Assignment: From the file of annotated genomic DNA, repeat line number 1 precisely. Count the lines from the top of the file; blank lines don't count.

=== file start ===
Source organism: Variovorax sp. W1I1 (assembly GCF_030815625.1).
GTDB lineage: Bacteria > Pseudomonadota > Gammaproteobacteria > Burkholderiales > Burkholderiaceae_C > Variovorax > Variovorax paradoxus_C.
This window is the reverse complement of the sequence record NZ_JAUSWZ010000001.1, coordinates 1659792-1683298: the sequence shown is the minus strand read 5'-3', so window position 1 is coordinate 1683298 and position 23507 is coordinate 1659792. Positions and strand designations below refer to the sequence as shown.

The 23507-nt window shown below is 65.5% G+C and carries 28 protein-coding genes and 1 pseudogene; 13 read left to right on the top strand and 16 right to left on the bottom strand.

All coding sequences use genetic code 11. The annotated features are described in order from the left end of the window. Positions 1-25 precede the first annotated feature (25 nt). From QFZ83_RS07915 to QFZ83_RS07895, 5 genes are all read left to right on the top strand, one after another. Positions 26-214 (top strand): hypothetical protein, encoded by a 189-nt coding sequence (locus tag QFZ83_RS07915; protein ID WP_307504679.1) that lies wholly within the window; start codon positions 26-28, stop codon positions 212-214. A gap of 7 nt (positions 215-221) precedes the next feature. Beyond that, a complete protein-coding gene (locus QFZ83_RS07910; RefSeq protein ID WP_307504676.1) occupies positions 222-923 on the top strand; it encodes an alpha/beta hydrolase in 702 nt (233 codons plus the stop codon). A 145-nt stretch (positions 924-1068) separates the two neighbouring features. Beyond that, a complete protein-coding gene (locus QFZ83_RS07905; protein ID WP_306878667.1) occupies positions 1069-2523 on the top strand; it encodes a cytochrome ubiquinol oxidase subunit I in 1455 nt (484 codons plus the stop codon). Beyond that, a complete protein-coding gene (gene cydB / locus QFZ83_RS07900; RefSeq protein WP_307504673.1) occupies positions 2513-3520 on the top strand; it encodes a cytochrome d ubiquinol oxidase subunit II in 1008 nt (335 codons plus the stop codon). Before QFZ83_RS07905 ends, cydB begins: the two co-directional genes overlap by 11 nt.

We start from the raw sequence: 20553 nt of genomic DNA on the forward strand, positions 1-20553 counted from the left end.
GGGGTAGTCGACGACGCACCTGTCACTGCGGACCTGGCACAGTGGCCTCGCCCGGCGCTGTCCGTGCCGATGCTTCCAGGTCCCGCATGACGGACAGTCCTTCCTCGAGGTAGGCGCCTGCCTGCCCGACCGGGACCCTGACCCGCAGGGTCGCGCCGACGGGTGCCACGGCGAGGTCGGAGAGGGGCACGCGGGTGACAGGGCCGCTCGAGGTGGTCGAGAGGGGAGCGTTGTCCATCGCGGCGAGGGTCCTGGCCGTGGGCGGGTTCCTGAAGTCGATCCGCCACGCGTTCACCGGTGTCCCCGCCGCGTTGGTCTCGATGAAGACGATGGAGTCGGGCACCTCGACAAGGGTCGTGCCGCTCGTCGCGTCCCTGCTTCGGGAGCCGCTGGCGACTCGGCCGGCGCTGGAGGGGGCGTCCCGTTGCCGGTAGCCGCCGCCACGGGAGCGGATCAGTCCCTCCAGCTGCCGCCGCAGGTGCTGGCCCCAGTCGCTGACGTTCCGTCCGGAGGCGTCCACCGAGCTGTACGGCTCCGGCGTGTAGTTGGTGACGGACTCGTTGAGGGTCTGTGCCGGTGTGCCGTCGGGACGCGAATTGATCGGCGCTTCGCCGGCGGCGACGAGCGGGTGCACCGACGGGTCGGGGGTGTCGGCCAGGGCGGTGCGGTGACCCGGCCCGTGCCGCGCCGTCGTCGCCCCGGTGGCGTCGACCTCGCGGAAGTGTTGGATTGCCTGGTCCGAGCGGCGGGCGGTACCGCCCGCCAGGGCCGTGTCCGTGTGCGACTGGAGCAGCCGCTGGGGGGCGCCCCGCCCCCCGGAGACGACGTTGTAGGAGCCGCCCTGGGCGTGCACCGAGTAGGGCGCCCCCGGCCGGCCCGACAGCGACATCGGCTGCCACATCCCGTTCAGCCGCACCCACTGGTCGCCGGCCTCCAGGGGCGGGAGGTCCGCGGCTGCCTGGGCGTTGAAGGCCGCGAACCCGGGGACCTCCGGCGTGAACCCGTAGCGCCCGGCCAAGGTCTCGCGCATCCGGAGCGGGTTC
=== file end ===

Source organism: Variovorax sp. W1I1 (assembly GCF_030815625.1).